Shame can be so strong as to reinforce your self-image and shape your life story. So what is the antidote?
In one of Giacomo Puccini’s shorter but nonetheless lush and beautiful operas, Suor Angelica (“Sister Angelica”), we watch the tragic story unfold of a young nun. After having given birth many years prior to a child out of wedlock, she is sent to live in a convent and is removed from her wealthy family and her son. No one in the convent knows the sister’s secret. But she thinks of her son often.
To compound her anxiety, her well-to-do, pretentious aunt enters the picture. She is the trustee of Angelica’s deceased parents’ estate and announces that Angelica’s sister is to be married. She demands that Angelica sign papers transferring her inheritance rights to her betrothed sister. As if throwing a stone at Angelica’s eye, the aunt declares that the marriage will take place and that, just maybe, the stain of shame borne from Angelica’s prior actions will finally be removed from the family.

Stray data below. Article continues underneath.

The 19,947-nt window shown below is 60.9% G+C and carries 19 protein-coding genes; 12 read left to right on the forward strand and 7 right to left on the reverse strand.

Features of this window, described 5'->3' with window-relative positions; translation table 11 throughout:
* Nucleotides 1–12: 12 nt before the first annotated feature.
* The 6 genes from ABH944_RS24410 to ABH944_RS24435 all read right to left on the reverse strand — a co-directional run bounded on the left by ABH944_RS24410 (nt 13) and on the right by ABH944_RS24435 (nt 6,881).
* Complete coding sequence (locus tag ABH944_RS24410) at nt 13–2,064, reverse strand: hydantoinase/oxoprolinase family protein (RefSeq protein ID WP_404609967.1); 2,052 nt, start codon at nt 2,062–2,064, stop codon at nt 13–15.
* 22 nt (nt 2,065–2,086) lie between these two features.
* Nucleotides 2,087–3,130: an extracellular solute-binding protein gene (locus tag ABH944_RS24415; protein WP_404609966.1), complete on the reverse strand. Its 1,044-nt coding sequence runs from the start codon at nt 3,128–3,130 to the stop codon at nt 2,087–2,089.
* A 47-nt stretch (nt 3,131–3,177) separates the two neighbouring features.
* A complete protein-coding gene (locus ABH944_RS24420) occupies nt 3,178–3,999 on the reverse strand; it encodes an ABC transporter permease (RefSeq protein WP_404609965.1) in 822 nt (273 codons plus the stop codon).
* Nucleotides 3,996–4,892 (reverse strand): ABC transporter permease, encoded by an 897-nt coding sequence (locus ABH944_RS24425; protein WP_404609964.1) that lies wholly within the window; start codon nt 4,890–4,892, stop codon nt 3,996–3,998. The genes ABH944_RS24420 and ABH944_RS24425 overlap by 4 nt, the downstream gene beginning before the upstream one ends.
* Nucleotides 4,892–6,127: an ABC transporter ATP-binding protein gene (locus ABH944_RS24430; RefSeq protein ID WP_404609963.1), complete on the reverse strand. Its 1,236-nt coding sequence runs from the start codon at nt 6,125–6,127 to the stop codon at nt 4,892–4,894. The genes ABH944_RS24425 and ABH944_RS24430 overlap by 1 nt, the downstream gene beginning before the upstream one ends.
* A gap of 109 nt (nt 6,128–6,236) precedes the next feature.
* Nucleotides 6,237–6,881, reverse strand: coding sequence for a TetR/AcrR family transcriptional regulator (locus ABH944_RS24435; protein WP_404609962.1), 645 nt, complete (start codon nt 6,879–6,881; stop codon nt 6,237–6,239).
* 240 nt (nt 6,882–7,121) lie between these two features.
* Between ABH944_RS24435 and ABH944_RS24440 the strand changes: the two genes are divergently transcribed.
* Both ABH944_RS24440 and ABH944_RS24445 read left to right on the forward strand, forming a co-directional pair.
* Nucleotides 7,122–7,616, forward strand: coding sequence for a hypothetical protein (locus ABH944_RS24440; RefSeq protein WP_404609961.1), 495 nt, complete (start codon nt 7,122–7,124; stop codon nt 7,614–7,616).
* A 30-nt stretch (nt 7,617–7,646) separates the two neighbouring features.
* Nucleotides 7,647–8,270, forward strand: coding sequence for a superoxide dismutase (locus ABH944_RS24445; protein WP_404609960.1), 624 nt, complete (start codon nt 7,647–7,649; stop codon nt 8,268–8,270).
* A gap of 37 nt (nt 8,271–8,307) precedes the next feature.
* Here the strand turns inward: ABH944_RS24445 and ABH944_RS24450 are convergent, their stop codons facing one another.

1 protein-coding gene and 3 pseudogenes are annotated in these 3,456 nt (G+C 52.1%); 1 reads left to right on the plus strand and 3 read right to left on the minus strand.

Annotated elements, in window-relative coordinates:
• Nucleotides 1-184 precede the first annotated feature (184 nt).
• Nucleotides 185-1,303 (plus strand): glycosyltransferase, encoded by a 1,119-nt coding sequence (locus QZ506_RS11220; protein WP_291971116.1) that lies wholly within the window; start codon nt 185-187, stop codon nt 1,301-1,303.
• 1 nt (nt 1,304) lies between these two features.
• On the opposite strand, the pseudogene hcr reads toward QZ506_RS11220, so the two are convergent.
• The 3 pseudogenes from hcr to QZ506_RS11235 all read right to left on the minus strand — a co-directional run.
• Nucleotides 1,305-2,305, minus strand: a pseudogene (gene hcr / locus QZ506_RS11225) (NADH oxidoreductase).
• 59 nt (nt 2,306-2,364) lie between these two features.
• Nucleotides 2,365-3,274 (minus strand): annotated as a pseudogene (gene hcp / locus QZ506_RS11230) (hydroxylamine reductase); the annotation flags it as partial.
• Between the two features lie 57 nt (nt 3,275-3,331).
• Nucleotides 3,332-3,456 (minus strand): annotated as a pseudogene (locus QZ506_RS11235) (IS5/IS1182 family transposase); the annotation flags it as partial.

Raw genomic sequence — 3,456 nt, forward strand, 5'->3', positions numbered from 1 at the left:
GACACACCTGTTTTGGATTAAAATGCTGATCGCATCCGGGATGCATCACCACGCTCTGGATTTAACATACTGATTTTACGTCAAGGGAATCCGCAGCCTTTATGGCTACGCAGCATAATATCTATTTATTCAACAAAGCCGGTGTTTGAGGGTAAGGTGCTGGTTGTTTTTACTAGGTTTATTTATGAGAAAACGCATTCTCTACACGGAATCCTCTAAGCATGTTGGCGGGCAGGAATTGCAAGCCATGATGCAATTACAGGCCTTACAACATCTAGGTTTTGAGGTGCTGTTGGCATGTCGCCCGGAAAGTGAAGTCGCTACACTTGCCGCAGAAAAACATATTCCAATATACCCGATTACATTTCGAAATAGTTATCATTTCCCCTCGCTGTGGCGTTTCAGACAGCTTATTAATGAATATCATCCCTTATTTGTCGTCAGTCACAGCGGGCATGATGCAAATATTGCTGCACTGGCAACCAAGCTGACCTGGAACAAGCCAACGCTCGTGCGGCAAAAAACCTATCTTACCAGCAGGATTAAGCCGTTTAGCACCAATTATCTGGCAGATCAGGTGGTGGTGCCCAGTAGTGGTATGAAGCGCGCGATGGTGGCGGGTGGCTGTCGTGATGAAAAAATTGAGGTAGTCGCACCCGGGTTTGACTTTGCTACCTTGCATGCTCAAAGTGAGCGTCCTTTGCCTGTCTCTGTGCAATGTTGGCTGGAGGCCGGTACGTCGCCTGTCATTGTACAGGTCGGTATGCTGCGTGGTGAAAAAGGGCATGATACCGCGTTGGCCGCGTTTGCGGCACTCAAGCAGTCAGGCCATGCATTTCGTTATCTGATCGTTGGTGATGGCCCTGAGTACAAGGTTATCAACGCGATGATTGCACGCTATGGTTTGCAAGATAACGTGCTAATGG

Angelica is crushed. The aunt then reveals the devastating blow: Angelica’s young son died two years prior.
As the opera builds to a climax, Sister Angelica, tormented not only by the news of her son but also by the overbearing presence of the aunt, is drawn deeper into hopelessness and despair. Fueled by her grief she concocts a fatal remedy. She instantly regrets her decision and prays for forgiveness. In a final vision, Angelica reaches for her son but is almost instantly torn from him as she slips away.
Although the story might be a new take on an unoriginal theme, the music and pathos of the opera singers nevertheless draw you in; you cannot help but feel incredibly sorry for Angelica. Confined to a lifetime removed from all she held dear, shame was a wet coat she could never shake off. Forced into hiding and hammered down by a lack of grace and mercy, her constant companion was sadness. She died an unfulfilled person weighed down by regrets.
As an aside, it is hard to ignore that the setting is a religious institution.